Healthcare Technology Featured Article

November 27, 2012

ClickClinica Provides Doctors with Real Time Global Disease Surveillance



Although there are more than half a million apps in the iPhone App store, it is a fact that a few human interests are un-catered for. One can fling exploding birds at hunkered-down pigs, download books as well as tour the stars. Academics are now starting to spread on the app action.

Researchers at Liverpool University launched ClickClinica, a free app for doctors, earlier this month. From bodies such as the World Health Organization (WHO) and the National Institute for Health and Clinical Excellence (NICE), it brings together authoritative guidelines for handling medical issues, in order for doctors to be able to check best practices before treating their patients.

However, making it more than a digital reference book, the app has a second feature. A doctor can record what symptoms their patient has and the treatment they provided, with just a single click. Users of this app can get real-time global disease surveillance from around the world by collecting enough of these records.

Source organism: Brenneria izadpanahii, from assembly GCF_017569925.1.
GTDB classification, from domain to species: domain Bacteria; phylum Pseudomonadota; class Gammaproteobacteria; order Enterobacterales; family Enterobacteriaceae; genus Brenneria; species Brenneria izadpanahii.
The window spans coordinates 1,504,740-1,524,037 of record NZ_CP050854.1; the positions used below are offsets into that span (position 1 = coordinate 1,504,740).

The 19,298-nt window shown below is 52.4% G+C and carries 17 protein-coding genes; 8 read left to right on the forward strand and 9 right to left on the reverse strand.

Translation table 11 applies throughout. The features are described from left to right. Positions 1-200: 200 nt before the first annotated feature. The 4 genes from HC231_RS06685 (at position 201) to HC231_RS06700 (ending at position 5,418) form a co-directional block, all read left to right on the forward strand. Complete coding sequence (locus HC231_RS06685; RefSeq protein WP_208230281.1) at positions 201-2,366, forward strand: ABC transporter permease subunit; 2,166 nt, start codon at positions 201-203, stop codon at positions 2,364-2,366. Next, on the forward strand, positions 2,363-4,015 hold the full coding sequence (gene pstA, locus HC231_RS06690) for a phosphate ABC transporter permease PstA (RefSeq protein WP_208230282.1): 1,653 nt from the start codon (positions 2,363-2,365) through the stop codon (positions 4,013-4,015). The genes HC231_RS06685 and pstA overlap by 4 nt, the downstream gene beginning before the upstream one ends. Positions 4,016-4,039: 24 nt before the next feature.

Benedict Michael, a National Institute for Health Research (NIHR) research fellow at the university's Institute of Infection and Global Health, developed this app. More than 1,000 doctors downloaded ClickClinica in its first month. ClickClinica has recorded three new cases of TB in Britain, in the West Midlands and the North East, including one who developed meningitis.

In addition, another five cases of the severe brain infection, encephalitis, were picked up in the UK, as was a new case of H1N1 influenza. In other countries, reports from doctors have helped researchers identify nine new cases of HIV, in Kuala Lumpur, Penang and Galilee, and one case that required therapy for a drug-resistant virus.

Other information gathered by the app sheds light on the quality of clinical care that patients receive. For instance, 48 heart attacks were reported in the first month, however, only two got to a hospital in time to receive potentially life-saving, clot-busting drugs.




Edited by Brooke Neuman




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